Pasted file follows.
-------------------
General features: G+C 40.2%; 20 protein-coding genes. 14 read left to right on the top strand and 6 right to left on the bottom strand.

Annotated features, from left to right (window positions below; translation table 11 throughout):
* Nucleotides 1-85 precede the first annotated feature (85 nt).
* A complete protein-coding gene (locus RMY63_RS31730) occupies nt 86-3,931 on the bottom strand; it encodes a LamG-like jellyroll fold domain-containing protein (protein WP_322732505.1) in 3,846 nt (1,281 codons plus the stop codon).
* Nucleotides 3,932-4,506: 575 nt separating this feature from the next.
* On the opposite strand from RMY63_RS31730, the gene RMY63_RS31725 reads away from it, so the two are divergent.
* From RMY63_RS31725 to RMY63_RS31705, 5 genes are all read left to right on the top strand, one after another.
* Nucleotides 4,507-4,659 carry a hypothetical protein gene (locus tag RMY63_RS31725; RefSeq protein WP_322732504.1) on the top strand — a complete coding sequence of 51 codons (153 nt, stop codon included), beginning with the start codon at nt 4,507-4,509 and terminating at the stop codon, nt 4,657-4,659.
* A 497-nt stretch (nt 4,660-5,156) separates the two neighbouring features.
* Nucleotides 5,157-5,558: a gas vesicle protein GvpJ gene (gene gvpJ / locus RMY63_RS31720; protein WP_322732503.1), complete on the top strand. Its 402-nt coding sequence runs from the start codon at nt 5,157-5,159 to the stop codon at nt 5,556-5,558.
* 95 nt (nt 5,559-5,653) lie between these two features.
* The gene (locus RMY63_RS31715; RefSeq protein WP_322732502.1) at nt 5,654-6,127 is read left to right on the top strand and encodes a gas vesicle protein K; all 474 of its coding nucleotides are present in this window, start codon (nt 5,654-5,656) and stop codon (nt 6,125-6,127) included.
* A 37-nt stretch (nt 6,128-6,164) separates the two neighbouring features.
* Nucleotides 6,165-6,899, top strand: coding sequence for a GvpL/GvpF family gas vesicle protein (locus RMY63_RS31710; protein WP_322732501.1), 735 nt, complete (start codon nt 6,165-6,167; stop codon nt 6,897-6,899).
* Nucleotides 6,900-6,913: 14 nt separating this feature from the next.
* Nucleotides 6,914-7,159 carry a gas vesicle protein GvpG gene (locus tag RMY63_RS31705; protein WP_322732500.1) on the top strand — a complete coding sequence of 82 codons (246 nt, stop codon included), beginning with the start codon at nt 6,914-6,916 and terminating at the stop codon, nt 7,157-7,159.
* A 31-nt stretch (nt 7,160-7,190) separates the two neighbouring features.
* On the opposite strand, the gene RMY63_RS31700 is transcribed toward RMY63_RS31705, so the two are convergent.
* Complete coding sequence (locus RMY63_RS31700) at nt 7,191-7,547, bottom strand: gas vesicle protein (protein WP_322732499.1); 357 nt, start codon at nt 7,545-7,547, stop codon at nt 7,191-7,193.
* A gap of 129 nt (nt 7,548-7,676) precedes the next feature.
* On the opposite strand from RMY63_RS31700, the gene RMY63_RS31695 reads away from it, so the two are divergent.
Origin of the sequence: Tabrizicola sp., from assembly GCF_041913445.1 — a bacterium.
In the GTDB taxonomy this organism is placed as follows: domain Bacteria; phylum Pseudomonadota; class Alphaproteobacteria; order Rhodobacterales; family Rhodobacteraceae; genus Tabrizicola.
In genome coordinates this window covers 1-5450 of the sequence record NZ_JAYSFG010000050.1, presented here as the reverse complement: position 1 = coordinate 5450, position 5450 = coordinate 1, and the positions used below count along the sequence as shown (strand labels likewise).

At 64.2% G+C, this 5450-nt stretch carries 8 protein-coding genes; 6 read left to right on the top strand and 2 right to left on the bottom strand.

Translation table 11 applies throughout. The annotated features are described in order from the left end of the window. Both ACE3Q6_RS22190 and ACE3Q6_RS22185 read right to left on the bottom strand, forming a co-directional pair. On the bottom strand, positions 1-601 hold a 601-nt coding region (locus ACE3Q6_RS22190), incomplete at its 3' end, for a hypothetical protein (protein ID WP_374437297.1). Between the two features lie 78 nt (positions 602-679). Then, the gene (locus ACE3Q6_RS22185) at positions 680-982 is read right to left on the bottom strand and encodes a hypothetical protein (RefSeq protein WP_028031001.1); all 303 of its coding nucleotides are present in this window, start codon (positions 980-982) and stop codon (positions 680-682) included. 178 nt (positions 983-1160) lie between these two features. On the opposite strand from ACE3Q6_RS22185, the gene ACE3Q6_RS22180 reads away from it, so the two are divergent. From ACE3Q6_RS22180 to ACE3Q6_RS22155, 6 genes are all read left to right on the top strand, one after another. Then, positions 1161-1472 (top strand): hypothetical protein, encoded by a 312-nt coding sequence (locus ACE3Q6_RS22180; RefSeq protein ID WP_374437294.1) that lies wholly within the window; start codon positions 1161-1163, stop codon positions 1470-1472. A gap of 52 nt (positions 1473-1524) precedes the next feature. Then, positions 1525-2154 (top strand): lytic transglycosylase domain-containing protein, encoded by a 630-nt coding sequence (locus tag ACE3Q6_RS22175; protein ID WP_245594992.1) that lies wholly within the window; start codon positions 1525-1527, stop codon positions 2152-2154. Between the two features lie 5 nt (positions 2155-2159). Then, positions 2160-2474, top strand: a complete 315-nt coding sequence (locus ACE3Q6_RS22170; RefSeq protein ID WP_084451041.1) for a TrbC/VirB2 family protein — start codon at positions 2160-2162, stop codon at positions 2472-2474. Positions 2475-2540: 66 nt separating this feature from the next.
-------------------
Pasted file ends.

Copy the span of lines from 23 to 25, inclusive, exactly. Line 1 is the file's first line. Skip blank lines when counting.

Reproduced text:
In the GTDB taxonomy this organism is placed as follows: domain Bacteria; phylum Pseudomonadota; class Alphaproteobacteria; order Rhodobacterales; family Rhodobacteraceae; genus Tabrizicola.
In genome coordinates this window covers 1-5450 of the sequence record NZ_JAYSFG010000050.1, presented here as the reverse complement: position 1 = coordinate 5450, position 5450 = coordinate 1, and the positions used below count along the sequence as shown (strand labels likewise).

At 64.2% G+C, this 5450-nt stretch carries 8 protein-coding genes; 6 read left to right on the top strand and 2 right to left on the bottom strand.